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Shedding some light on light bulb changes

You’ve probably started to notice changes in the light bulbs on store shelves for everyday, general lighting. The first phase of The Energy Independence and Security Act of 2007, which goes into effect in January 2012, requires that most household light bulbs use fewer watts of electricity while providing a similar output of lumens (measure of light bulb brightness). Manufacturers have been developing new products that produce the same light while using less energy, which will ultimately save you money.

Lumens is the way brightness will be compared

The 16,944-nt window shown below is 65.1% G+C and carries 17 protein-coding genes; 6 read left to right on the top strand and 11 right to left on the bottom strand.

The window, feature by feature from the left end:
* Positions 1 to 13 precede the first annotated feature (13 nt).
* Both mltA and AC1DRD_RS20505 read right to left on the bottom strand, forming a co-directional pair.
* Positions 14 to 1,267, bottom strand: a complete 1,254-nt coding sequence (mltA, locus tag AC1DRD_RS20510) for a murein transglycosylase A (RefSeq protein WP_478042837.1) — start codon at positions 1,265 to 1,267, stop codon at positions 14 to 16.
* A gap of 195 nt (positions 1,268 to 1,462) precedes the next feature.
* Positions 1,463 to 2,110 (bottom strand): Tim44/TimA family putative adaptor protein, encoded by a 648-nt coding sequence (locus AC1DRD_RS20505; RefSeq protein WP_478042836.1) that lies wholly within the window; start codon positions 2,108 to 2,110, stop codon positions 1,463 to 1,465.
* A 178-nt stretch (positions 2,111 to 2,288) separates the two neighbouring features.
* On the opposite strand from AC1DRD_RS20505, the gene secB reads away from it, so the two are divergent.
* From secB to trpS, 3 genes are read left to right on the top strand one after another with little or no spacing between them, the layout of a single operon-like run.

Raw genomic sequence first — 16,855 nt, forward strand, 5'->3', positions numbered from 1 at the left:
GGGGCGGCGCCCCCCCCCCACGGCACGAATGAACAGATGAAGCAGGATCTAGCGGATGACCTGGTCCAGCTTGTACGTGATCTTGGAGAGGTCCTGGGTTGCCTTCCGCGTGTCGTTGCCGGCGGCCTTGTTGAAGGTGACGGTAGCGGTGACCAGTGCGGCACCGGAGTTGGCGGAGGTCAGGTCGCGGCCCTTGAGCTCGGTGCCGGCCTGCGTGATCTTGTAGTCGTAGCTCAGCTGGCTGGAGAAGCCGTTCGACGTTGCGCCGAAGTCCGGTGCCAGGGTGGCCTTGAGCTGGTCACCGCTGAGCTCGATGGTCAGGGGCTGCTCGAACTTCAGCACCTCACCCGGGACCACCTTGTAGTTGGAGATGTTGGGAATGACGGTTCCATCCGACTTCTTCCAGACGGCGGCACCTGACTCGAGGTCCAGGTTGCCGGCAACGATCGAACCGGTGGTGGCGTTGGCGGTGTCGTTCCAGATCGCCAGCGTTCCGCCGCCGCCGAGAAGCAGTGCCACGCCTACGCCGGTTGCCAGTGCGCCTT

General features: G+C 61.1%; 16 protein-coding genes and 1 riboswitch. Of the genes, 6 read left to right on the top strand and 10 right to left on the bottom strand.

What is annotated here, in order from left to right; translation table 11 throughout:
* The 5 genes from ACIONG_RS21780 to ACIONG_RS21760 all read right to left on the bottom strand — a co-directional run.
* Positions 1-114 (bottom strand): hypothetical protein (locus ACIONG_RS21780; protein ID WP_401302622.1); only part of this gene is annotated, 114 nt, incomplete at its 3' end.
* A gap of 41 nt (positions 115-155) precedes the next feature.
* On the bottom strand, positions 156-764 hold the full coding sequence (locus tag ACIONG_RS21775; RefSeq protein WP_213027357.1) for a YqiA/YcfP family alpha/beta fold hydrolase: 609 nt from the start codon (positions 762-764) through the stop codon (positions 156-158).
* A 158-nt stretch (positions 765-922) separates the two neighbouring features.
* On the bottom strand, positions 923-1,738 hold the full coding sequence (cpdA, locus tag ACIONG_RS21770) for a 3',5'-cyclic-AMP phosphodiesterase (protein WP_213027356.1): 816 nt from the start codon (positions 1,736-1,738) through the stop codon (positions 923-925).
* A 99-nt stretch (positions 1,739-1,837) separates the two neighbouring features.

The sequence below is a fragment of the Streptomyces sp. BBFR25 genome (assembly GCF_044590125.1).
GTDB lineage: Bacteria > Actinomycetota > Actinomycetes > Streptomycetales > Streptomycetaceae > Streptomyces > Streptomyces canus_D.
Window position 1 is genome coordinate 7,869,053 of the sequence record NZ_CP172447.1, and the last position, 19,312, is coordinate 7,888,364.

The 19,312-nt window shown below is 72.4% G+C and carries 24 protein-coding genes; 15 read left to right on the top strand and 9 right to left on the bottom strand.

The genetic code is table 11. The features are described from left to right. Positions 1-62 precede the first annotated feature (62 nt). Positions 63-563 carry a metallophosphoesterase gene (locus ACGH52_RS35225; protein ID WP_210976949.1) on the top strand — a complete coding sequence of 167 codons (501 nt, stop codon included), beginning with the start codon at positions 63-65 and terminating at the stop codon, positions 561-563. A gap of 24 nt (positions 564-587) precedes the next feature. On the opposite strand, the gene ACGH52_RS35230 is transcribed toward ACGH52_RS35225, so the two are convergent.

We tend to think of a bulb’s brightness in terms of watts, mainly because we’ve used the same kind of incandescent bulb for over 100 years. But a watt is actually a measure of the electrical power a light bulb consumes, not the brightness. Brightness is measured in lumens.

To help consumers understand how to buy light bulbs appropriate to their needs, the Federal Trade Commission created the lighting facts label, which provides the lumen level, estimated annual operating cost, and the color (from warm/yellowish, to white to cool/blue).

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